Abstract: We live an age full of data. In all areas of society, digital data is now abundant, but also unstructured and pretty much unexploited. Environmental science is no exception and the last years have seen an increase of use of digital sensing to observe an understand processes at work and their impacts of human activities. In this talk, I will present some recent research at the interface of machine learning and the geosciences, where satellite, drone and close sensing data were used to support mapping over land and sea, and even below the surface. I will then sketch a number of points of synergetic action necessary to strengthen such interface, a necessary step to jointly tackling the climate and biodiversity crisis.

    Gaël Varoquaux (Inria Saclay)

    AI from tabular data to healthcare and society.

    Abstract: I will talk about some lessons learned trying to develop AI for tabular data, central to all organizations, with the goal of being useful for healthcare and society. While much of the excitement is on machine learning, much of the work happens before and after. For tabular data, the bread and butter of every organization, extensive manual transformation or “data wrangling” is required before machine learning. I will discuss how we progressively rethought this process, eventually laying the ground of foundation models for tabular data. I will then discuss some considerations about machine learning in healthcare, and a broader picture on AI developments in society.

    Caroline Therwath-Chavier (The Allyance)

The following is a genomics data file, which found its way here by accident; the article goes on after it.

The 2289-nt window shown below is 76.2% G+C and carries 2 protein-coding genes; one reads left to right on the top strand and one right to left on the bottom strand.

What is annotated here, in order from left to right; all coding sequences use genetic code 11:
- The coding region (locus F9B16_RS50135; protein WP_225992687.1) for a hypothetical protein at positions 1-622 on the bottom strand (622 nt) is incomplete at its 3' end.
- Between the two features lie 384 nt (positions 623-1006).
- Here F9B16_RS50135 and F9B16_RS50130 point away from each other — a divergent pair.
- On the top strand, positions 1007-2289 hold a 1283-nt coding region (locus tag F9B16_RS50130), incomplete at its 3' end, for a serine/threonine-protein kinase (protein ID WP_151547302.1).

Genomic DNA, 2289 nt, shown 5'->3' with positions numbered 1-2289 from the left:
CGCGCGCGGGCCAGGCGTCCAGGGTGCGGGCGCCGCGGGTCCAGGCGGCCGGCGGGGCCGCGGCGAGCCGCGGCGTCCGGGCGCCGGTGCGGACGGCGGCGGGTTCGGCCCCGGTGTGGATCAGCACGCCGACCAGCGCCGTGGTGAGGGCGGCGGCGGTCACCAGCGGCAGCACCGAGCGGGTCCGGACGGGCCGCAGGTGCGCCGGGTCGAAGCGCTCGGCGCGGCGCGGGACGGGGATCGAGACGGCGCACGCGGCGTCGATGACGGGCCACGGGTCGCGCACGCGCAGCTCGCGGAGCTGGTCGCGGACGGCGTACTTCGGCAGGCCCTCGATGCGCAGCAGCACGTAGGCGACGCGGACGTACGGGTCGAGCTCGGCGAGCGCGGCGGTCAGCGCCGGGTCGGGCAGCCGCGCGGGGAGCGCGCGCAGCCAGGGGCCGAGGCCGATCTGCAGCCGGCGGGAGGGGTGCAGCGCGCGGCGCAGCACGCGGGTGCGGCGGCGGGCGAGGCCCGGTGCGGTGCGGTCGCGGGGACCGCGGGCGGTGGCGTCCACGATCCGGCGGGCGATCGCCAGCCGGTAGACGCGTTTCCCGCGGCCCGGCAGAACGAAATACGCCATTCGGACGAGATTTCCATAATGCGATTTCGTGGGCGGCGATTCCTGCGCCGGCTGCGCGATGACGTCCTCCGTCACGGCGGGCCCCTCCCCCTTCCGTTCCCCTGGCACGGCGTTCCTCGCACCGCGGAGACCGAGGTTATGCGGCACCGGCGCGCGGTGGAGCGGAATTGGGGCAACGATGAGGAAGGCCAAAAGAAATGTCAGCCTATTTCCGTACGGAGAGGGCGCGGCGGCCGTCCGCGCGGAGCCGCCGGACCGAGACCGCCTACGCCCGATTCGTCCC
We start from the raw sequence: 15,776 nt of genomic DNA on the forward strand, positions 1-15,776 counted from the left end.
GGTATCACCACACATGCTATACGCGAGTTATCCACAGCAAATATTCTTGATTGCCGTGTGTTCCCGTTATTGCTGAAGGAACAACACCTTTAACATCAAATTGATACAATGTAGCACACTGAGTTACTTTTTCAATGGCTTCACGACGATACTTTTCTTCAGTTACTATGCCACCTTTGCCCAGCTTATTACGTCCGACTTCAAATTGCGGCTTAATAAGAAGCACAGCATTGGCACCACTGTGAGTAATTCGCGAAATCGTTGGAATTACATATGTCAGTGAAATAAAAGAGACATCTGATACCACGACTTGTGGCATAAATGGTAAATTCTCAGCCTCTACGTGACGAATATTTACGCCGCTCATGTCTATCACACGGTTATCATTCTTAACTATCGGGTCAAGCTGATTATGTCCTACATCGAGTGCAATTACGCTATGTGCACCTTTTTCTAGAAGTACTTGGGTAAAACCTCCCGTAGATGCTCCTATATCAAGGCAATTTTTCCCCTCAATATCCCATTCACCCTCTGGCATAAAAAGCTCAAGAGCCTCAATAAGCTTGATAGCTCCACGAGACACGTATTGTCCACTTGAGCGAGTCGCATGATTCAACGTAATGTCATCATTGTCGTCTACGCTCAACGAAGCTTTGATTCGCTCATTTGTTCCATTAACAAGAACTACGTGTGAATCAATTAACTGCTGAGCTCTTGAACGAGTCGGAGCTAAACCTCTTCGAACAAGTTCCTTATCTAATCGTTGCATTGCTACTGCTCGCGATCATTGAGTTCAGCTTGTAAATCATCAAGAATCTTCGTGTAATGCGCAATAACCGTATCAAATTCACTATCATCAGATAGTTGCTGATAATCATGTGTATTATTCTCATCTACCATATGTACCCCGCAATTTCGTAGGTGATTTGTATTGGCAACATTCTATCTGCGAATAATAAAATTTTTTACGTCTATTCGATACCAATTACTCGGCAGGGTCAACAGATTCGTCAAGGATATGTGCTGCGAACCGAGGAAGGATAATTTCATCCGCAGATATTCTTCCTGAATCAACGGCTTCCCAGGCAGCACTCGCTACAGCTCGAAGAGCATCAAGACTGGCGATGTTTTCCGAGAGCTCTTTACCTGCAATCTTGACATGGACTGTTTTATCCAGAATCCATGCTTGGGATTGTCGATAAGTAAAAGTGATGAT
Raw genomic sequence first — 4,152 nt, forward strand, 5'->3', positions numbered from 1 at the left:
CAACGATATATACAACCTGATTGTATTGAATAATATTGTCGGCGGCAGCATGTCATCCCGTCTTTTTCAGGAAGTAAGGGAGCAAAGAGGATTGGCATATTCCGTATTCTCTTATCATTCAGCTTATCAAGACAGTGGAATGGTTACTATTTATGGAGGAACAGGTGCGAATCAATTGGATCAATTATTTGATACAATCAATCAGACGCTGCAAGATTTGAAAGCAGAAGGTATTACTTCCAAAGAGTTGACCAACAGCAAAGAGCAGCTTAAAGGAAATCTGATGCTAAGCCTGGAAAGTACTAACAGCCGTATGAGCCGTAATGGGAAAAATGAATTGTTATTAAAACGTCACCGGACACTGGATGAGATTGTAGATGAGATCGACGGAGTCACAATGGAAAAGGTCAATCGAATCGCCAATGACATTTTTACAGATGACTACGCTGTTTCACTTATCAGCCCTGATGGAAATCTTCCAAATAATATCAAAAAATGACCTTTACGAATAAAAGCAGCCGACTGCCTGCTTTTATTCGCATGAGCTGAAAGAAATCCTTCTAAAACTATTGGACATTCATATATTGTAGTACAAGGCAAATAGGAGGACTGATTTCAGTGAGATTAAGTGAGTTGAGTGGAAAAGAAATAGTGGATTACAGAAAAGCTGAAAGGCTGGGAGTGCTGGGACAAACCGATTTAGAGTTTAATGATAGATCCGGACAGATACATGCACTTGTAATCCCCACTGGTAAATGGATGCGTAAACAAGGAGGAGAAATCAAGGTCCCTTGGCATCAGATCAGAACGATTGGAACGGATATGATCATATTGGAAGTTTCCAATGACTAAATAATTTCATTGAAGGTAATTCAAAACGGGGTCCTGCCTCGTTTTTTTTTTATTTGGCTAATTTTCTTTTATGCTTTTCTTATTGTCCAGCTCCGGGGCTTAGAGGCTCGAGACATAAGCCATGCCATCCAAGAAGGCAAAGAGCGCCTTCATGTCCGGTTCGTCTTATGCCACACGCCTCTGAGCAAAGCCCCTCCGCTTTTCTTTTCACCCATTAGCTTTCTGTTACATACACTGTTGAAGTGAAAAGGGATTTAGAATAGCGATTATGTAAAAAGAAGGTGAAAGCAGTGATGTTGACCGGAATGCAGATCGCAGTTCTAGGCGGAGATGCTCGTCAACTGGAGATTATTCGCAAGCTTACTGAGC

AI²: why Artificial Intelligence should be All Inclusive.

    Abstract: In today’s rapidly evolving technological landscape, the transformative potential of Artificial Intelligence (AI) is undeniable. However, as AI continues to revolutionize various industries and aspects of our lives, questions of inclusivity and equity have come to the forefront for practitioners. This presentation delves into the imperative of making AI all-inclusive, ensuring that its benefits are accessible to all segments of society. We will explore the ethical, social, and economic implications of AI exclusivity, emphasizing the need for diverse representation in AI development and deployment. Through case studies and real-world examples, we will highlight the tangible benefits of inclusive AI, from enhancing decision-making processes to fostering innovation and creativity. Moreover, the presentation will address the challenges and barriers to achieving inclusivity in AI, including biases in algorithms, lack of diversity in AI teams, and digital divides. By identifying these obstacles, we can formulate strategies to overcome them and create a more equitable AI ecosystem. Ultimately, AI² advocates for a future where Artificial Intelligence is not only powerful and innovative but also inclusive and accessible to everyone. By embracing diversity and promoting inclusion, we can harness the full potential of AI to address pressing societal challenges and build a better world for all.